While Sec17 and Sec18 disassemble cis-SNARE complexes, freeing the SNAREs to assemble in trans, four studies have suggested that Sec17 has a function in the fusion cycle which is unrelated to the disassembly of cis-SNARE complexes. Schwartz and Merz (2009) found that the fusion of purified vacuoles was lost when complete SNARE zippering was prevented through deletion of 21 amino acyl residues (3 heptad repeats) from the C-terminal and membrane-proximal end of the Qc SNARE Vam7. Fusion arrested by this mutant SNARE could be largely restored by the addition of recombinant Sec17. Though the targets and mechanism of Sec17 action on the organelle were unclear, restoration did not require ATP and was insensitive to antibodies to Sec18. A second study, using purified vacuoles which had docked in vitro, found that almost all trans-SNARE complexes bore Sec17 (Xu et al., 2010). A third study found that Sec17 and the HOPS SM subunit Vps33 could cooperatively associate with vacuole SNARE complexes (Lobingier et al., 2014). A fourth study (Zick et al., 2015) examined the effects of Sec17 on HOPS-dependent proteoliposome fusion in the absence of Sec18 and with high SNARE concentrations. When the lipids had optimal, vacuolar head-group composition and fatty acyl fluidity, Sec17 had only a minor stimulatory effect on fusion, but when fusion was strongly suppressed by alternative lipid compositions, fusion became dependent on Sec17 and on its N-domain apolar loop. While this study showed that Sec17 could stimulate trans-SNARE paired membranes to fuse in a chemically defined reaction in the complete absence of Sec18, it was unclear whether such stimulation would be seen with physiological lipid composition and SNARE concentrations, since high SNARE levels can bypass and mask many fusion reaction requirements, such as for the Rab and even for HOPS (Mima et al., 2008). It has recently been reported (Zick and Wickner, 2016) that a physiologically fluid lipid fatty acyl phase allows fusion at dramatically lower SNARE levels. We have therefore re-examined the roles of Sec17, Sec18, and adenine nucleotide under these more physiological conditions, and in assays which do not require cis-SNARE complex disassembly.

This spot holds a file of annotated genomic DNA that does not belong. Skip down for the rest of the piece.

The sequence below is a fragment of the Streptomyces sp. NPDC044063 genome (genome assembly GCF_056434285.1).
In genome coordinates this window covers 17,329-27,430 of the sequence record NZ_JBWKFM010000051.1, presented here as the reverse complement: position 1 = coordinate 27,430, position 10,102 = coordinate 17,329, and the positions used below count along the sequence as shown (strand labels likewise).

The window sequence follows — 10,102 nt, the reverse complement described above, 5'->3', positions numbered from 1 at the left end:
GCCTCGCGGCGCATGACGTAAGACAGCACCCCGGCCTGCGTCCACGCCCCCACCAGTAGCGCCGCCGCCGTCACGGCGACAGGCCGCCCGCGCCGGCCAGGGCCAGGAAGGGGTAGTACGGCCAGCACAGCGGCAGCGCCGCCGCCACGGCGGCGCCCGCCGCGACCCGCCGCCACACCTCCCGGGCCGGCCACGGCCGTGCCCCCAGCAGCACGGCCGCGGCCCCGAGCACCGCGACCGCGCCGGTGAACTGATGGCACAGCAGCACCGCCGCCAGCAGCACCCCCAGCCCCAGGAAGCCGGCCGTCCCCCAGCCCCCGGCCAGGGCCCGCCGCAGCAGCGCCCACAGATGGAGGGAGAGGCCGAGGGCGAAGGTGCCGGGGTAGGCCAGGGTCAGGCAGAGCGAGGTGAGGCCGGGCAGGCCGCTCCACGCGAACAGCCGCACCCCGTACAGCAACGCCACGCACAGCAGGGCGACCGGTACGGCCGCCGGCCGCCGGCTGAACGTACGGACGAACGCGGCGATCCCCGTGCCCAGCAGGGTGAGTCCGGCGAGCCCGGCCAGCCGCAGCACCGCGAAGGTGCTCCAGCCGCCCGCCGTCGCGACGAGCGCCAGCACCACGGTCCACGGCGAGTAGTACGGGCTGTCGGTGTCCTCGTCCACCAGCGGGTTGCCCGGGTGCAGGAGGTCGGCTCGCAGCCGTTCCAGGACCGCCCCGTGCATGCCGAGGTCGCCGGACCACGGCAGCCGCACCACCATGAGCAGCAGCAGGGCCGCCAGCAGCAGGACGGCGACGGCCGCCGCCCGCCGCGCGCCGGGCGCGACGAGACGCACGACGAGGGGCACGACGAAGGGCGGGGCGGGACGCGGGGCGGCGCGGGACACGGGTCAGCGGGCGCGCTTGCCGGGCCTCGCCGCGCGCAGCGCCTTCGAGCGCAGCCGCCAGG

Though HOPS, Ypt7 and SNAREs can catalyze slow fusion at physiological protein levels and lipid compositions, we now report that this fusion is stimulated by Sec17 and Sec18:ATP without a need for ATP hydrolysis. The apolar loop of the Sec17 N-domain is needed for its membrane binding, and Sec17 interacts with SNAREs to stimulate fusion. We also sought conditions where fusion strictly requires Sec17/Sec18/ATP rather than being simply stimulated by them. Fusion is blocked when the completion of SNARE domain zippering is prevented by deletion of 21 residues (3 heptad repeats) from the Qc-SNARE C-terminus, but can be restored in a reaction that strictly requires Sec17, Sec18, and ATPγS. In this fusion reaction, the Sec17 apolar loop has functions in addition to membrane-binding.